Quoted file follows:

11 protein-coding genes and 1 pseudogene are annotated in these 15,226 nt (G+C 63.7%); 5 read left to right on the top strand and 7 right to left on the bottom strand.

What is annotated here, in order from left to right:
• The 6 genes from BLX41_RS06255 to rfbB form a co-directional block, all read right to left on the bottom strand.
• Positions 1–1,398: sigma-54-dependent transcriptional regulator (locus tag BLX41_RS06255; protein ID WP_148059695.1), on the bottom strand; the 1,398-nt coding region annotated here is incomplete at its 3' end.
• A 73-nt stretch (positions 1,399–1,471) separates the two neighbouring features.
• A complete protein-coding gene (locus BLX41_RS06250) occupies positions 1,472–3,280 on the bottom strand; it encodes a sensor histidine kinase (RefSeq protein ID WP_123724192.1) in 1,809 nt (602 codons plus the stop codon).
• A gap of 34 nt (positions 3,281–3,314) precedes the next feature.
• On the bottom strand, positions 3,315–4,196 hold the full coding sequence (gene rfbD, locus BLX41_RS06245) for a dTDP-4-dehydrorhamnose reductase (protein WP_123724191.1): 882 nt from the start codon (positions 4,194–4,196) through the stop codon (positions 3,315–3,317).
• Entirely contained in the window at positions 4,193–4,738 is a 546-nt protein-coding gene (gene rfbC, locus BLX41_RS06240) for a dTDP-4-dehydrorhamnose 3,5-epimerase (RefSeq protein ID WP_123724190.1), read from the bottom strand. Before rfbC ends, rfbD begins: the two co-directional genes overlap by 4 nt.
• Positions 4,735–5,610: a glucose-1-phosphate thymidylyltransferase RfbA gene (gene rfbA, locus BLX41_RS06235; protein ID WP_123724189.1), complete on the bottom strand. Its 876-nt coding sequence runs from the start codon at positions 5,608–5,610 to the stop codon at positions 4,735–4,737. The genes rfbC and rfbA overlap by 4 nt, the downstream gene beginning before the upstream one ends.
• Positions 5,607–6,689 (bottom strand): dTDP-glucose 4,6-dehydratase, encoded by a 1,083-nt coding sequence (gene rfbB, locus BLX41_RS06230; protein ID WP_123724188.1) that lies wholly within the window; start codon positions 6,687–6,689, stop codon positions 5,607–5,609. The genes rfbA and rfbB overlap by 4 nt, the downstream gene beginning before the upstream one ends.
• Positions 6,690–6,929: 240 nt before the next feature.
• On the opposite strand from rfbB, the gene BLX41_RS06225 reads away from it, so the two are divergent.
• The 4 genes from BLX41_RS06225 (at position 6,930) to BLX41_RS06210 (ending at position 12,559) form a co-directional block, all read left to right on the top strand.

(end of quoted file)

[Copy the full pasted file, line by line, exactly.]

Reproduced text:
11 protein-coding genes and 1 pseudogene are annotated in these 15,226 nt (G+C 63.7%); 5 read left to right on the top strand and 7 right to left on the bottom strand.

What is annotated here, in order from left to right:
• The 6 genes from BLX41_RS06255 to rfbB form a co-directional block, all read right to left on the bottom strand.
• Positions 1–1,398: sigma-54-dependent transcriptional regulator (locus tag BLX41_RS06255; protein ID WP_148059695.1), on the bottom strand; the 1,398-nt coding region annotated here is incomplete at its 3' end.
• A 73-nt stretch (positions 1,399–1,471) separates the two neighbouring features.
• A complete protein-coding gene (locus BLX41_RS06250) occupies positions 1,472–3,280 on the bottom strand; it encodes a sensor histidine kinase (RefSeq protein ID WP_123724192.1) in 1,809 nt (602 codons plus the stop codon).
• A gap of 34 nt (positions 3,281–3,314) precedes the next feature.
• On the bottom strand, positions 3,315–4,196 hold the full coding sequence (gene rfbD, locus BLX41_RS06245) for a dTDP-4-dehydrorhamnose reductase (protein WP_123724191.1): 882 nt from the start codon (positions 4,194–4,196) through the stop codon (positions 3,315–3,317).
• Entirely contained in the window at positions 4,193–4,738 is a 546-nt protein-coding gene (gene rfbC, locus BLX41_RS06240) for a dTDP-4-dehydrorhamnose 3,5-epimerase (RefSeq protein ID WP_123724190.1), read from the bottom strand. Before rfbC ends, rfbD begins: the two co-directional genes overlap by 4 nt.
• Positions 4,735–5,610: a glucose-1-phosphate thymidylyltransferase RfbA gene (gene rfbA, locus BLX41_RS06235; protein ID WP_123724189.1), complete on the bottom strand. Its 876-nt coding sequence runs from the start codon at positions 5,608–5,610 to the stop codon at positions 4,735–4,737. The genes rfbC and rfbA overlap by 4 nt, the downstream gene beginning before the upstream one ends.
• Positions 5,607–6,689 (bottom strand): dTDP-glucose 4,6-dehydratase, encoded by a 1,083-nt coding sequence (gene rfbB, locus BLX41_RS06230; protein ID WP_123724188.1) that lies wholly within the window; start codon positions 6,687–6,689, stop codon positions 5,607–5,609. The genes rfbA and rfbB overlap by 4 nt, the downstream gene beginning before the upstream one ends.
• Positions 6,690–6,929: 240 nt before the next feature.
• On the opposite strand from rfbB, the gene BLX41_RS06225 reads away from it, so the two are divergent.
• The 4 genes from BLX41_RS06225 (at position 6,930) to BLX41_RS06210 (ending at position 12,559) form a co-directional block, all read left to right on the top strand.